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Protests Are Obstacle to Moving Nuns, Polish Cardinal Tells Israeli Official

August 24, 1989
See Original Daily Bulletin From This Date

Cardinal Franciszek Macharski complained to an Israeli Cabinet official on Tuesday that widespread Jewish protests were making it impossible for him to abide by the agreement he signed to remove a convent built on the grounds of the former Auschwitz death camp.

Macharski, the archbishop of Krakow, discussed the issue during a two-hour meeting with Zevulun Hammer, Israel’s minister for religious affairs, who is visiting Poland.

Hammer explained that Auschwitz, where 2 million Jews died in the gas chambers, remains the most profound symbol of the Holocaust for the Jewish people and that they resent the presence of a convent or any sectarian institution there.

Macharski said he believed a compromise must be reached to effect the convent move, but he warned that it would take a long time and would require a “long educational process” aimed at the Polish people.

According to accounts of their talk, Macharski told Hammer he was deeply hurt by reports that anti-Semitism was manifested at Auschwitz. He said those reports did him an injustice.

But he admitted that tempers were running high among Polish Catholics.

Local residents cannot understand why they cannot pray in the convent and why the nuns cannot live and pray there in peace, Macharski told Hammer.


That lack of understanding increasingly appears to be manifested in incidents of blatant anti-Semitism. A group of Holocaust survivors visiting Auschwitz this week was called “dirty Jews” by Polish bystanders.

And in Krakow, anti-Semitic leaflets have surfaced recently blaming “the Jews” for Poland’s current economic woes and wartime atrocities against Polish soldiers.

Macharski said that was why there needed to be an educational campaign to re-establish communications and understanding between Jews and Poles.

The cardinal explained that the problem was intensified by the surge of Polish nationalism in the wake of recent political changes that have weakened the hold of the Communist Party on everyday life.

Macharski was one of four European cardinals who signed an agreement with leaders of international Jewish organizations in Geneva on Feb. 22, 1987, that stipulated the convent would be relocated no later than Feb. 22, 1989.

That deadline was not met, and the nuns refuse to leave.

Macharski said he wanted to abide by the agreement, but could not implement it under pressure from Jewish organizations.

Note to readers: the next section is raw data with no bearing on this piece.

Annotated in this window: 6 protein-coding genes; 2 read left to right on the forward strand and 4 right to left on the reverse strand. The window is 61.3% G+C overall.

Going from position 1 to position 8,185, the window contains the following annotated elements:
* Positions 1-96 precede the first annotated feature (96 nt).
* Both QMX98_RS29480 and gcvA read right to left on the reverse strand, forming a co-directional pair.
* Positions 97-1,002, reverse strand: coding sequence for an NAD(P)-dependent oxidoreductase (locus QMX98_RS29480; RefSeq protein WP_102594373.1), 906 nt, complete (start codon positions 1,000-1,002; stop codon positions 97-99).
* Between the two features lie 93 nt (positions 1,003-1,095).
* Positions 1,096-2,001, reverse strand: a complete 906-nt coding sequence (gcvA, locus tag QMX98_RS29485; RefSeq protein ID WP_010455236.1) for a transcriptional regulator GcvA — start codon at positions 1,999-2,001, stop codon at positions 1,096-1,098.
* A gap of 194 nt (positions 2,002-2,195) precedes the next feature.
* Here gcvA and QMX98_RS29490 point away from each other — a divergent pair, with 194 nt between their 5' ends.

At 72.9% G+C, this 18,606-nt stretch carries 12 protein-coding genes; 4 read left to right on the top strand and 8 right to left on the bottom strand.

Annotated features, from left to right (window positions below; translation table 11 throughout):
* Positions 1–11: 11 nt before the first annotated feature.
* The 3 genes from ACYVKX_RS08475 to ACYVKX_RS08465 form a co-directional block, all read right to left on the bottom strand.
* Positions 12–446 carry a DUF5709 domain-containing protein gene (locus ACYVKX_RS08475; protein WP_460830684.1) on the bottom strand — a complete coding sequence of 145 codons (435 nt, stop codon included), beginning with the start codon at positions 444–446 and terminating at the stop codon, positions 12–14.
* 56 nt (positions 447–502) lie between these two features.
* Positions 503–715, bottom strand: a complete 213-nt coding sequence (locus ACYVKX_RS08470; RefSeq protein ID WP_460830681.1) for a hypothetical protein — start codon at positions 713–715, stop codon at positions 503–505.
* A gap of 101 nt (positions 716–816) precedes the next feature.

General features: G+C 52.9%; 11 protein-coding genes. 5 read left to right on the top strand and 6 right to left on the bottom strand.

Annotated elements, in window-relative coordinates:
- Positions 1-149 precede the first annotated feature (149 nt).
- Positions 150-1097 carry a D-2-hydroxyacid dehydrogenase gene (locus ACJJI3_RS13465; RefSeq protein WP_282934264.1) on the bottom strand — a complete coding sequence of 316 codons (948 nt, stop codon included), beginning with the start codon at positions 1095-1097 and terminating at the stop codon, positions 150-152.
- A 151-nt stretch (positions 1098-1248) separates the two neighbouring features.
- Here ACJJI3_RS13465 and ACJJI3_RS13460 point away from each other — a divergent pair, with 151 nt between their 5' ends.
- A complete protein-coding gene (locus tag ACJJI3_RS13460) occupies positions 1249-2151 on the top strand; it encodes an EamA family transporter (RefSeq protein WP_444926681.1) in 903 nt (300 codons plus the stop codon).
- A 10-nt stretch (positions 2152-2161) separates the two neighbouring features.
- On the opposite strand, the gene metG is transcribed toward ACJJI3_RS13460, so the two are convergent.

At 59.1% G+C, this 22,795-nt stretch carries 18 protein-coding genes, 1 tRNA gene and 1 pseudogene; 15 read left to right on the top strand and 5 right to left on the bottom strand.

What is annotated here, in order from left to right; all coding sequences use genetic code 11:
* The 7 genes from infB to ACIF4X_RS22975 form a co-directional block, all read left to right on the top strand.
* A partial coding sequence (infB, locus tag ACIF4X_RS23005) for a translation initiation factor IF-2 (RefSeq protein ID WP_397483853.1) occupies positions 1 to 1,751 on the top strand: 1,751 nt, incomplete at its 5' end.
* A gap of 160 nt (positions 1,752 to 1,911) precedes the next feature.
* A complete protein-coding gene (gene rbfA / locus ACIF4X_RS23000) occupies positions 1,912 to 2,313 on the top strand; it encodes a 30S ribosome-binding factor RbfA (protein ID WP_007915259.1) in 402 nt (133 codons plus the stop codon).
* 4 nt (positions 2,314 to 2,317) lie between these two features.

He urged Hammer to help him remove the convent issue from media headlines and to stop widespread Jewish protests.

Two weeks ago, the cardinal suspended construction of a ecumenical prayer center away from the Auschwitz grounds, where the convent was to be relocated.

He said at the time that he was angered by what he considered gross behavior by some Jewish protesters.

He was apparently referring to a group led by New York activist Rabbi Avraham Weiss, which tried last month to scale the convent walls and was viciously assaulted by Polish workers.


Despite Catholic criticism of his tactics, Weiss is currently traveling to various European cities to explore the possibility of further actions at Auschwitz.

Hammer told the cardinal it would not be easy to suppress the outcry of Jews throughout the world who are deeply hurt by the presence of the convent at Auschwitz.

He spoke of the right of Jews whose relatives and people died there to be alone with their sorrow and pain.

“This place is the height of evil, the worst place which ever existed, a mass production line for murder,” the Israeli minister said.

“It is saddening that now victims of this place (Jews and Christians) should have to fight one another,” he added.

He and the cardinal agreed that the issue must be pursued further. Macharski said he would continue the discussion with Mordechai Palzur, head of the Israeli interests section established in Warsaw last year. Palzur holds the rank of ambassador.

Macharski also agreed with Hammer that the convent issue should not interfere with the dialogue Israeli and Jewish leaders are holding with Poles.

He said he supported the State of Israel and would like to visit it sometime, but could not do so as long as he was the target of attacks by Jews.


Hammer told reporters later that all of the Polish leaders he met with before his talk with Macharski had agreed that the convent must be moved.

But despite the understanding expressed by Polish statesmen, there is a detectable hardening of attitudes on the issue, Hammer said.

At the same time, Jewish activists are showing no signs of backing down.

Rabbi Weiss, who led demonstrations at Auschwitz on July 14 and 16, is currently canvassing European cities to see if there is sufficient sentiment to mount new protests at the convent.

Weiss, who spent the last several weeks in Israel, arrived in Amsterdam on Monday and planned to continue on to Brussels and Paris, according to Glenn Richter, a participant in last month’s demonstrations who was reached in New York.

“We’re certainly fully prepared to return,” Richter said, “even though we know we may again encounter physical violence.

“But if what we did was a trigger leading to further Catholic-Jewish dialogue on the convent,” he said, “it’s worth any suffering we may endure.”

(Contributing to this report were JTA staff writer Allison Kaplan in New York and JTA Jerusalem Bureau Chief David Landau.)

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